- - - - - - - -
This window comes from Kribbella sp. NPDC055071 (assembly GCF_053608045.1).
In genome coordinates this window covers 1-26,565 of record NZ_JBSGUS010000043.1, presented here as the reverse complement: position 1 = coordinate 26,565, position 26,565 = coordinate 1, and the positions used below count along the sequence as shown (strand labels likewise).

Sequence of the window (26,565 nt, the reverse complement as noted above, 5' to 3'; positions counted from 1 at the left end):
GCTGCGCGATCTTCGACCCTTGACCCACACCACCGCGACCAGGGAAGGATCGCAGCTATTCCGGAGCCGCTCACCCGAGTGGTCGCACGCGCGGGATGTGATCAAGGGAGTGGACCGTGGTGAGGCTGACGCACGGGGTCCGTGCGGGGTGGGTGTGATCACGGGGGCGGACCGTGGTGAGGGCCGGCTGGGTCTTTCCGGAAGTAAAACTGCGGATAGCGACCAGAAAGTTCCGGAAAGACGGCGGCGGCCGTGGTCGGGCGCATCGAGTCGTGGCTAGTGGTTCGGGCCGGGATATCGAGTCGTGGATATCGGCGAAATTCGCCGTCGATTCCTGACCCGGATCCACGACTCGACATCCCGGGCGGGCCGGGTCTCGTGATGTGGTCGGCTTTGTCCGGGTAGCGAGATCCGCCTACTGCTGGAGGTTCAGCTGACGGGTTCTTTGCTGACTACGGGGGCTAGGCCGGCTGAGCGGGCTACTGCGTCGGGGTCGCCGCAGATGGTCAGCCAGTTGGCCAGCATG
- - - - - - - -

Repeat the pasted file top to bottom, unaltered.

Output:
This window comes from Kribbella sp. NPDC055071 (assembly GCF_053608045.1).
In genome coordinates this window covers 1-26,565 of record NZ_JBSGUS010000043.1, presented here as the reverse complement: position 1 = coordinate 26,565, position 26,565 = coordinate 1, and the positions used below count along the sequence as shown (strand labels likewise).

Sequence of the window (26,565 nt, the reverse complement as noted above, 5' to 3'; positions counted from 1 at the left end):
GCTGCGCGATCTTCGACCCTTGACCCACACCACCGCGACCAGGGAAGGATCGCAGCTATTCCGGAGCCGCTCACCCGAGTGGTCGCACGCGCGGGATGTGATCAAGGGAGTGGACCGTGGTGAGGCTGACGCACGGGGTCCGTGCGGGGTGGGTGTGATCACGGGGGCGGACCGTGGTGAGGGCCGGCTGGGTCTTTCCGGAAGTAAAACTGCGGATAGCGACCAGAAAGTTCCGGAAAGACGGCGGCGGCCGTGGTCGGGCGCATCGAGTCGTGGCTAGTGGTTCGGGCCGGGATATCGAGTCGTGGATATCGGCGAAATTCGCCGTCGATTCCTGACCCGGATCCACGACTCGACATCCCGGGCGGGCCGGGTCTCGTGATGTGGTCGGCTTTGTCCGGGTAGCGAGATCCGCCTACTGCTGGAGGTTCAGCTGACGGGTTCTTTGCTGACTACGGGGGCTAGGCCGGCTGAGCGGGCTACTGCGTCGGGGTCGCCGCAGATGGTCAGCCAGTTGGCCAGCATG